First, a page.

EU leadership ambitions in the field of climate will affect metallurgy

The European Commission has published its revised target to reduce emissions by 55% by 2030 compared to 1990 levels. According to the European Association of Steel Producers (EUROFER), metallurgists in Europe are already hard at work on developing new ways to make carbon steel, but the EU needs to take a number of concrete measures as soon as possible to ensure decarbonization. while actually providing growth and sustainability.

Axel Eggert, CEO of EUROFER, commented: “The success of the EU’s climate leadership does not depend on its level of ambition, which no other major global partner can match, but mainly on its ability to demonstrate that environmental sustainability with economic growth and social recognition ”.

EUROFER claims that European steel has already demonstrated its ambition to reduce CO2 emissions by 30% by 2030 from 2018 levels – or 55% from 1990 – and almost to carbon neutrality by 2050, ”said Eggert. “This will only be achievable under the right conditions and with the right structure.”

EUROFER believes that this framework includes support for investment in innovation and adoption, the creation of a market for sustainable materials, the availability of appropriate renewable energy sources, an international playing field and the application of EU trade defense instruments. without a ban on trade distortions of third countries. This framework, says EUROFER, needs to be put in place urgently.

“The Commission recognizes in its Communication that achieving the 55% emission reduction target will be a major investment challenge for EU industry,” Eggert added. “EU institutions must now provide concrete answers and solutions to address this problem.”

The European steel industry, EUROFER says, is well advanced in terms of its low-carbon projects. Success, however, will be measured by the outcome: the sustainable existence of a thriving, innovative, decarbonized domestic steel industry by 2050.

“The EU needs a stable and predictable political framework that achieves climate targets and keeps its industrial base competitive, while ensuring security for planning and investment,” said Mr Eggert. “From this perspective, we are concerned about the proposals to increase the EU ETS reduction factor, as well as the one-off cancellation of permits, which will expose the sector to higher carbon costs at a time when low-carbon investments are desperately needed.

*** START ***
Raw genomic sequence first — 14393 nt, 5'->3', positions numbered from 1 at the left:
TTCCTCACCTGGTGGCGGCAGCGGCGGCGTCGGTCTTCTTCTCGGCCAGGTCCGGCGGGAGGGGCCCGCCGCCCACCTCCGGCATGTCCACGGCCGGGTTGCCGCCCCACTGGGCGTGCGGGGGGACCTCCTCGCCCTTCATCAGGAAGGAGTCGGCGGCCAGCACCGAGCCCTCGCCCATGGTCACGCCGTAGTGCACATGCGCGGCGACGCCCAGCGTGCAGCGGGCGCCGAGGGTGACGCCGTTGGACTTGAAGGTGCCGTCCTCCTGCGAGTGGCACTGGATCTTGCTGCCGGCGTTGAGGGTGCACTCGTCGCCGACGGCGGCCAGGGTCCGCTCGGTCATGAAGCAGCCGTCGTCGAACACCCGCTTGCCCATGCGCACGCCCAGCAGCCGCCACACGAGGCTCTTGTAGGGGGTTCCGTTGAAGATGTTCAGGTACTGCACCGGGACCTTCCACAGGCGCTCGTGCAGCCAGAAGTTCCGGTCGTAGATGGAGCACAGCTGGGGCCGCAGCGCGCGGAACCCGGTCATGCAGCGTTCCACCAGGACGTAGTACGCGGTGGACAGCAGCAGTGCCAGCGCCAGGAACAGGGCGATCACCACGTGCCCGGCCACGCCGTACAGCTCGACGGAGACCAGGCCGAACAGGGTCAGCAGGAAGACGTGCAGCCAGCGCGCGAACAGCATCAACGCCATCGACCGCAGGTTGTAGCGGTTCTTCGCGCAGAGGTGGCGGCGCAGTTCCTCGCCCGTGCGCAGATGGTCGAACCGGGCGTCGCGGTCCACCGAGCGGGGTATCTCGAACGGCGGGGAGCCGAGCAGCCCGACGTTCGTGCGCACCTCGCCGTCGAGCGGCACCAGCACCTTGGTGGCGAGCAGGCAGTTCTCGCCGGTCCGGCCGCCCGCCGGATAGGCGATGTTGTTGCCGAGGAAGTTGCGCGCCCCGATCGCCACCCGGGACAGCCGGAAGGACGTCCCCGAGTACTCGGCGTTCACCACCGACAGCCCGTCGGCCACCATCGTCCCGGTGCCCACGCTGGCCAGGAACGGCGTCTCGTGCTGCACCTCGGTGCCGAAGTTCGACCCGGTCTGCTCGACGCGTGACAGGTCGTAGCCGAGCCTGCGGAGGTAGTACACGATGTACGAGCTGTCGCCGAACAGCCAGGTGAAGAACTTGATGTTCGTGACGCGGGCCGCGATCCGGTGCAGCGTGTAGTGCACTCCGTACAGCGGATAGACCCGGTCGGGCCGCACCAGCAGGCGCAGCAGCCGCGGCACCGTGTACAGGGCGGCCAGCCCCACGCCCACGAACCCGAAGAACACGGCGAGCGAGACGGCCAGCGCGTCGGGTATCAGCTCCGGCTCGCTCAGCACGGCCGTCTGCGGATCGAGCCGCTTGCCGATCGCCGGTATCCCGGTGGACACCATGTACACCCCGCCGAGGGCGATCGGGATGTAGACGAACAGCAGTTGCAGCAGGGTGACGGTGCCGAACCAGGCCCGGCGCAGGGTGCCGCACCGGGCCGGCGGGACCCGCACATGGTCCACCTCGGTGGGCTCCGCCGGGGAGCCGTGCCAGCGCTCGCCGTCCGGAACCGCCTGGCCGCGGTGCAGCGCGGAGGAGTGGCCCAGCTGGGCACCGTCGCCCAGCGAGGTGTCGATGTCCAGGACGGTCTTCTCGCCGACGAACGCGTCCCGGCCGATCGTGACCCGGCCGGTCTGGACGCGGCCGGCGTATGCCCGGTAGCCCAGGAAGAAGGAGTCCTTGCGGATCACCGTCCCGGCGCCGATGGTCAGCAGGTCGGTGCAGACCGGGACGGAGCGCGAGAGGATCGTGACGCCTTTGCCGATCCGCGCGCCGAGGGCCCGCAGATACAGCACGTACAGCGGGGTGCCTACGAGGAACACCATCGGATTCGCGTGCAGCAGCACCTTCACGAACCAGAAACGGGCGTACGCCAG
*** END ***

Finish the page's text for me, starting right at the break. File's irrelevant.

“In the absence of comparable efforts from trading partners, it is important to develop a strengthened system of measures to reduce the risk of carbon leakage, with free allocation based on benchmarks and compensation for indirect costs, as well as an effective mechanism for adjusting carbon boundaries.”

According to Eggert, “EUROFER has been proposing a Green Deal on steel to act as a flagship for the broader decarbonization agenda in order to guide this process.”

A Green Deal on Steel, according to EUROFER, will clearly define the broader policy changes that need to be made in climate, energy, environmental, trade and social policies, as well as the allocation of investments needed to turn aspirations into achievements. EUROFER has already set the parameters for this potential structure.

“The European steel industry looks forward to working with the Commission to succeed in realizing this expanded climate ambition,” concluded Eggert.

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